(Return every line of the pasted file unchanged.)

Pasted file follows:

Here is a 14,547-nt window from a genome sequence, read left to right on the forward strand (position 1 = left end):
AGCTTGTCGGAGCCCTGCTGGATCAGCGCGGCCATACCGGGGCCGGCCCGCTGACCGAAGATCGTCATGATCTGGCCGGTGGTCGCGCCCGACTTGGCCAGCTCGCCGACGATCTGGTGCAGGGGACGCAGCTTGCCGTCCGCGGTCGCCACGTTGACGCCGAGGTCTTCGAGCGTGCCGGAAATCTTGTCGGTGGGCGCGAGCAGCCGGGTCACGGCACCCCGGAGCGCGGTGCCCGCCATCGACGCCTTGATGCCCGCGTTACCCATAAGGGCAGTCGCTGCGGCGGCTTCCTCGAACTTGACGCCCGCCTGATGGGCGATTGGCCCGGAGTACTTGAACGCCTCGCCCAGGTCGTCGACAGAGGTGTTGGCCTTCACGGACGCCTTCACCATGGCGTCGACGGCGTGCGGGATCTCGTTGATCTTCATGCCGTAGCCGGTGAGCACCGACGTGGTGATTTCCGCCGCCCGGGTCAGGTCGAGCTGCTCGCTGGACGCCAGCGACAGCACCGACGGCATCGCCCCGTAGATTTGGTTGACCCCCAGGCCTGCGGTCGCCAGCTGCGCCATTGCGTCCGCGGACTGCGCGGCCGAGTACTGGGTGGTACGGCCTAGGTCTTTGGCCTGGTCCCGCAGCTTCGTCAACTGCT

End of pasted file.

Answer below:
Here is a 14,547-nt window from a genome sequence, read left to right on the forward strand (position 1 = left end):
AGCTTGTCGGAGCCCTGCTGGATCAGCGCGGCCATACCGGGGCCGGCCCGCTGACCGAAGATCGTCATGATCTGGCCGGTGGTCGCGCCCGACTTGGCCAGCTCGCCGACGATCTGGTGCAGGGGACGCAGCTTGCCGTCCGCGGTCGCCACGTTGACGCCGAGGTCTTCGAGCGTGCCGGAAATCTTGTCGGTGGGCGCGAGCAGCCGGGTCACGGCACCCCGGAGCGCGGTGCCCGCCATCGACGCCTTGATGCCCGCGTTACCCATAAGGGCAGTCGCTGCGGCGGCTTCCTCGAACTTGACGCCCGCCTGATGGGCGATTGGCCCGGAGTACTTGAACGCCTCGCCCAGGTCGTCGACAGAGGTGTTGGCCTTCACGGACGCCTTCACCATGGCGTCGACGGCGTGCGGGATCTCGTTGATCTTCATGCCGTAGCCGGTGAGCACCGACGTGGTGATTTCCGCCGCCCGGGTCAGGTCGAGCTGCTCGCTGGACGCCAGCGACAGCACCGACGGCATCGCCCCGTAGATTTGGTTGACCCCCAGGCCTGCGGTCGCCAGCTGCGCCATTGCGTCCGCGGACTGCGCGGCCGAGTACTGGGTGGTACGGCCTAGGTCTTTGGCCTGGTCCCGCAGCTTCGTCAACTGCT